- Review Your Credit File
- Others Who Can Obtain Your Credit Report
- Correcting an Error in Your Credit File
- Request a Credit Freeze or Fraud Alert
Review Your Credit File
Order a free copy of your credit report from the only government-authorized website: www.annualcreditreport.com or call 877-322-8228. Other "free" credit report websites were designed to sell you products and services. You are allowed one report yearly from each of the three major participating bureaus, TransUnion, Experian and Equifax. You may order all three at once. Or you may want to do your own monitoring by spacing them. Order one from TransUnion now. Four months later, order one form Experian. Then four months after that, order an Equifax report. Repeat the following year. The law doesn’t require the bureaus to provide a free credit score, the three-digit number lenders use to determine if you’re a good risk for a car loan, mortgage or credit card. You can buy it separately.
Upon request, a consumer reporting agency must disclose to you all of its information and its sources for that information. This includes identification of anyone who obtained reports for employment purposes in the past two years, plus the names of all others who requested credit reports or other information about you in the last six months. The one exception to this disclosure requirement is your medical records, but you may direct that information to the physician of your choice.
You may either make an appointment to review your file or request the information over the phone. In either case, you will need to establish your identity by completing some forms. The credit reporting agency must provide you with a free copy of your file if you have been denied credit within the last 30 days.
When you order, you need to provide your name, address, Social Security number, and date of birth. To verify your identity, you may need to provide some information that only you would know, like the amount of your monthly mortgage payment.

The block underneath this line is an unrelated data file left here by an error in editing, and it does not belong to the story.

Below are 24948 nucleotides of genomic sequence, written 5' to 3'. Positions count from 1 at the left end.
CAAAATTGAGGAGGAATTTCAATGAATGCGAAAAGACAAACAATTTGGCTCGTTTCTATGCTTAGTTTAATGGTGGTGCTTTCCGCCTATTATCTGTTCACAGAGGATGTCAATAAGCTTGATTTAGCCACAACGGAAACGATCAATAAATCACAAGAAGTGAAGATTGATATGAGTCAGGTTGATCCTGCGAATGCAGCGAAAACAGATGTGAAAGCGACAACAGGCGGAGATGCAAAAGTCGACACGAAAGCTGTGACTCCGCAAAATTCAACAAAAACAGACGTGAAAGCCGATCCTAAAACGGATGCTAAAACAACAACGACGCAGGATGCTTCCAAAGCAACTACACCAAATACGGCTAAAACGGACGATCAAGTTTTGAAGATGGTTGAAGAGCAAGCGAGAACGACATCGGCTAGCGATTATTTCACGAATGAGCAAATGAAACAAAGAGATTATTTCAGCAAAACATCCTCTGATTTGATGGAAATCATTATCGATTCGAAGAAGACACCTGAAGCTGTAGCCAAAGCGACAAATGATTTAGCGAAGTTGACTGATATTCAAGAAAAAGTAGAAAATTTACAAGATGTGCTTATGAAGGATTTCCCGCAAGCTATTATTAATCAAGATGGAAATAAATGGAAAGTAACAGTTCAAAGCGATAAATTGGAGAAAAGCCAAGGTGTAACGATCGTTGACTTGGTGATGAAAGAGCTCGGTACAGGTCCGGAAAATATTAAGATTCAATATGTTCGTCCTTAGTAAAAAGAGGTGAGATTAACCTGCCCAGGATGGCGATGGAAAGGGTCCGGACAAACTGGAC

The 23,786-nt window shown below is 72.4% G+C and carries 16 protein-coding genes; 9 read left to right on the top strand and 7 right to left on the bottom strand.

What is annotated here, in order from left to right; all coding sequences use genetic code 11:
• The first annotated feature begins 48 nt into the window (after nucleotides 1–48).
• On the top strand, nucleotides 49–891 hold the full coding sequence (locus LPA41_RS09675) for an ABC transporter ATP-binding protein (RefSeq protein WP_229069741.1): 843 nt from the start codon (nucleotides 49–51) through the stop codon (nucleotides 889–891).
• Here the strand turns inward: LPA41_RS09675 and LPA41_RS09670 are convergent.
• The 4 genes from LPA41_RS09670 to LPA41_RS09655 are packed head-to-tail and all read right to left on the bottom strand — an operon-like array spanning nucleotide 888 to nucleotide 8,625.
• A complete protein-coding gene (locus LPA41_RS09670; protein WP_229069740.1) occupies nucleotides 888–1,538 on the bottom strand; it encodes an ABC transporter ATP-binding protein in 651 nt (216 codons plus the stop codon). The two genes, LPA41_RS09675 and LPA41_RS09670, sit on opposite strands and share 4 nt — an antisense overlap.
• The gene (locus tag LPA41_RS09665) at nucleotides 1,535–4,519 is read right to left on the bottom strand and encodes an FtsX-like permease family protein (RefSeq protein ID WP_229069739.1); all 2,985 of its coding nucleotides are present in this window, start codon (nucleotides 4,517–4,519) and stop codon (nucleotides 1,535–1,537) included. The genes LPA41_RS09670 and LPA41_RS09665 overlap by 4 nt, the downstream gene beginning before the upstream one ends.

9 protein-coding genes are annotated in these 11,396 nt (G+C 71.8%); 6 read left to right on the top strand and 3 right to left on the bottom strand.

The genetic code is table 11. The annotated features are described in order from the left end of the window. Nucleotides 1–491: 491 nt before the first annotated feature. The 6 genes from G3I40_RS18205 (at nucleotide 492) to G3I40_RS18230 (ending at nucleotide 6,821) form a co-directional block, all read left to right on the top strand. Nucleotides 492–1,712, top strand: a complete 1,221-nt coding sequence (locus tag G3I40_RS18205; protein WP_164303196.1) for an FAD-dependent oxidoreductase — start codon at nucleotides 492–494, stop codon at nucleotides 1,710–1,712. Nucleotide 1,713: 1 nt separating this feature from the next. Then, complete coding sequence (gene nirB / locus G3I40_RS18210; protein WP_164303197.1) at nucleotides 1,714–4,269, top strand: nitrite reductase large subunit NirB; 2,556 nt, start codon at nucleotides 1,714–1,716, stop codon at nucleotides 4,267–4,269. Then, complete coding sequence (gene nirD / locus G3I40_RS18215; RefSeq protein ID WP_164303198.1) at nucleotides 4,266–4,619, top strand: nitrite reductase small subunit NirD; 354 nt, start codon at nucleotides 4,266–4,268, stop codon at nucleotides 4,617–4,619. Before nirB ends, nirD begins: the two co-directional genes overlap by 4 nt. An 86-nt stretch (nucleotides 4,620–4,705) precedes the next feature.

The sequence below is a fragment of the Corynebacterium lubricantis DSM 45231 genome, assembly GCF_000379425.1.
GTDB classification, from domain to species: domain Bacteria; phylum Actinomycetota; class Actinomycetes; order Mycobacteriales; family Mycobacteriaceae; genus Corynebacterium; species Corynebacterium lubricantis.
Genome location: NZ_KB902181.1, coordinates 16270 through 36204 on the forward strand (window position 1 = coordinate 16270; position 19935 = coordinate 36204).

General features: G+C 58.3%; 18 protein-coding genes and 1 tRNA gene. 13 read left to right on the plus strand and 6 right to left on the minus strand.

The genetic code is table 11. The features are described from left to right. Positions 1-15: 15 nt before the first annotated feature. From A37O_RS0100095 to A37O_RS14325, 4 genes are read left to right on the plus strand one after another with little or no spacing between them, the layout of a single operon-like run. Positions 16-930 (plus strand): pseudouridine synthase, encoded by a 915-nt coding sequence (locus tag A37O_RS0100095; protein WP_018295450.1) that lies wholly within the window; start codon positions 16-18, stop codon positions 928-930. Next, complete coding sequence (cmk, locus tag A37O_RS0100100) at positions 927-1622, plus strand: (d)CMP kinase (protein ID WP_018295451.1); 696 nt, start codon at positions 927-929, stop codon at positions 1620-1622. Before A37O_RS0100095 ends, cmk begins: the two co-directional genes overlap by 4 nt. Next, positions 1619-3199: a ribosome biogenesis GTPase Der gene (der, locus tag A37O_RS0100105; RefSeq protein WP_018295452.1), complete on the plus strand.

Your credit file includes information about your:
Identity: includes your name, address, marital status, your date of birth, number of dependents, previous address, and Social Security number.
Employment: includes your present position, length of employment, income and previous job.
Credit History: consists of your credit experiences with specific credit grantors.
Public Record: includes civil suits and judgments, bankruptcy records, or other legal proceedings recorded by a court.
Under the federal Fair Credit Reporting Act and the state law RCW 19.182, consumer reporting agencies may keep correct and verifiable information in your file for seven years, and 10 years in the case of bankruptcy. There are a few exceptions:
If you apply for a job which pays more than $75,000 per year, the reporting agency may provide all the information it has, including items over seven years old;
Information reported because of an application for more than $50,000 worth of credit or life insurance has no time limitation; and
Information concerning lawsuits or judgments against you can be retained in your file for seven years or until the statute of limitations expires, whichever is longer. Under Washington's law relating to judgments, a judgment can remain on your report for a ten-year period after it is entered. If the judgment is renewed, it can remain for an additional ten-year period.
- Juvenile records, from the official juvenile court file and records of any other juvenile justice or care agency, when the subject of the records is twenty-one years of age or older at the time of the report.
Others Who Can Obtain Your Credit File
Any business, individual, or government agency may request a credit report for its legitimate business needs involving a transaction with the consumer. These include: credit granting considerations; review or collection of an account; employment considerations; insurance underwriting; a potential partnership; security clearance; or lease. Reports may also be issued at the written request of the consumer or a court.
If a person takes adverse action that is based on information contained in your credit report, in most cases they must provide you with written notice of the adverse action, and provide you with the name, address, and phone number of the consumer reporting agency that furnished the report to that person. This includes prospective landlords conducting credit screening of potential tenants.
Notify the credit reporting agency if you've discovered an error in your file. The agency is required to investigate the items in question within 30 business days of receiving your notice of dispute. If the new investigation reveals an error or if the disputed information cannot be verified, a corrected version will be sent, at your request, to anyone who received the report in the past six months. Job applicants can have corrected reports sent to anyone who received a copy during the past two years.
If the new investigation does not solve the problem, you may have the agency include your version of the disputed information on your file. This written explanation or summary must be 100 words or less. This statement will be included in all future issues of your report.
Federal Trade Commission - "How to dispute credit report errors"